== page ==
For the last several years there’s been a debate raging about whether ObamaCare is killing jobs. Republicans, who are more likely to have actual experience in the real world, have been predicting since ODay One of ObamaCare that it would be a job killer.
Democrats, who tend to try to create their own reality – “We have to pass the bill to find out what’s in it” – insist that ObamaCare will lower overall medical care cost and will be a net job creator.
Needless to say, the Obama servicing New York Times got involved in the tiff. Back on October 5th of last year – when the ObamaCare website was still totally dead – here’s the wisdom they brought bear.
FOR YEARS, Republicans have labeled President Obama’s Affordable Care Act a “job killer.” But as the essential elements of the law begin to phase in, conservative critics have become more specific, latching onto alarming stories about certain businesses cutting employees’ hours or declining to hire workers — all, apparently, because of the health-care law’s dictates.
As usual with Obamacare, it’s not that there isn’t something to be concerned about. But Republicans have blown the law’s potential problems so far out of proportion that their attacks sound like a “Saturday Night Live” parody.
There are other concerns. Some observers argue that uncertainty about how much health-care premiums will rise under the law could discourage hiring, at least until the cost picture is clearer to businesses. But there will be countervailing effects. People won’t be as locked into their jobs, since they won’t have to stick with certain employers to ensure they have health-care coverage. That will make it easier for people to move into jobs they’re better at, and it could promote entrepreneurship. With more reliable care, workers might better manage the symptoms of one-time or chronic illnesses, which could cut down on the number of sick days they take. And the health-care industry probably will hire more people.
The net effect is hard to predict exactly. But it won’t add up to anything close to Mr. Cruz’s employment apocalypse.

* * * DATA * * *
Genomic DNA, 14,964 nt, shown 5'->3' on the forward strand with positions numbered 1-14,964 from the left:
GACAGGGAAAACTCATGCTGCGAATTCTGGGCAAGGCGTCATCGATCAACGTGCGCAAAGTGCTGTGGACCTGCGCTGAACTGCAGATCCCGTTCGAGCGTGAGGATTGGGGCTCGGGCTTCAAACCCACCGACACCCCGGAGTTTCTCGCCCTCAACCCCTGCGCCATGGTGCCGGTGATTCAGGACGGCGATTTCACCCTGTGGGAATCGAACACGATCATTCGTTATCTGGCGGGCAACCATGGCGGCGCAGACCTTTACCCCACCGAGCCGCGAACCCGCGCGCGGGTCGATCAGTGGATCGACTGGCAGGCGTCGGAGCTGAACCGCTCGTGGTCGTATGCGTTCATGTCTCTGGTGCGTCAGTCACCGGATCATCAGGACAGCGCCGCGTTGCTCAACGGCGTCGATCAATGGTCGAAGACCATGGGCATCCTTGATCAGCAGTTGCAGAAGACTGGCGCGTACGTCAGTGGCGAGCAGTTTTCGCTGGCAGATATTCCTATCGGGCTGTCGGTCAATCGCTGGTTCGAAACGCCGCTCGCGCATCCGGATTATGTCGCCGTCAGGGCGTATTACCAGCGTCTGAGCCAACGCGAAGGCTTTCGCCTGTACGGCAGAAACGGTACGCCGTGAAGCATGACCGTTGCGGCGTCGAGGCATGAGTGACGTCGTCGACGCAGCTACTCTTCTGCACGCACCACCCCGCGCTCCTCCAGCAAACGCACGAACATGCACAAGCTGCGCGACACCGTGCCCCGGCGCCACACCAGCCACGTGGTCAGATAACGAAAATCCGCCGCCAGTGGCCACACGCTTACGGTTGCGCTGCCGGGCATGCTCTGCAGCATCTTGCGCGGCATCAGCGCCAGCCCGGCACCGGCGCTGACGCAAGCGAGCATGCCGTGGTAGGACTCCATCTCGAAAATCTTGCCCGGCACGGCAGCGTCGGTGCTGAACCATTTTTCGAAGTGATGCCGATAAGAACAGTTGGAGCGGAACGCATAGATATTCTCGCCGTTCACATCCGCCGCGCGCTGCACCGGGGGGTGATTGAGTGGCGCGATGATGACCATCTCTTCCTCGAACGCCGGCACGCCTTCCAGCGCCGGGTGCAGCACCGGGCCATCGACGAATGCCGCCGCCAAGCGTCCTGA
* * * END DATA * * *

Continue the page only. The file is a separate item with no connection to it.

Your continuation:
So, the New York Times says that, while the future is somewhat uncertain, it’s likely to be bright. Fewer sick days, portability of insurance, etc.
We could, and at some point probably will, rip the Times talking points to shreds. We’re not going to do that this evening. Rather, we’re going to let the Federal Reserve Banks make a different point for us.
Keep in mind that the October 5th Editorial was titled “The myth about job-killing Obamacare”.
…gathers anecdotal information on current economic conditions in its District through reports from Bank and Branch directors and interviews with key business contacts, economists, market experts, and other sources.
Here’s what the regional banks have found…
Atlanta Fed: “On balance, many firms expressed continued hesitancy caused by concerns about healthcare reform in terms of their overall hiring plans” (p. VI-3).
Richmond Fed: “Employers continued to express concern about potential cost increases related to [Obamacare]” (p. V-4).
Chicago Fed: “Non-wage labor costs also increased, with a number of contacts reporting higher healthcare premiums” (p. VII-3).
Boston Fed: “Downside risks include the upcoming costs to businesses of compliance with [Obamacare] and the trend toward office downsizing on a space-per-person basis” (p. I-3).
Philadelphia Fed: “Firms also expected to see the largest increase in health benefits costs compared with other input and labor costs in 2014” (pp. III-1 and III-2).
Cleveland Fed: “A majority of our contacts cited rising healthcare insurance premiums as a concern” (p. IV-2).
Keep in mind, also, that larger businesses where about 95% employer provided insurance comes from haven’t even seen what they’re really facing yet. That won’t happen until the third quarter when insurance companies finalize and submit their rates/plans to the state insurance commissioners.
We can’t wait to see how long it takes for the major media to discover this completely unexpected occurrence and grill the President about it at his next news conference.
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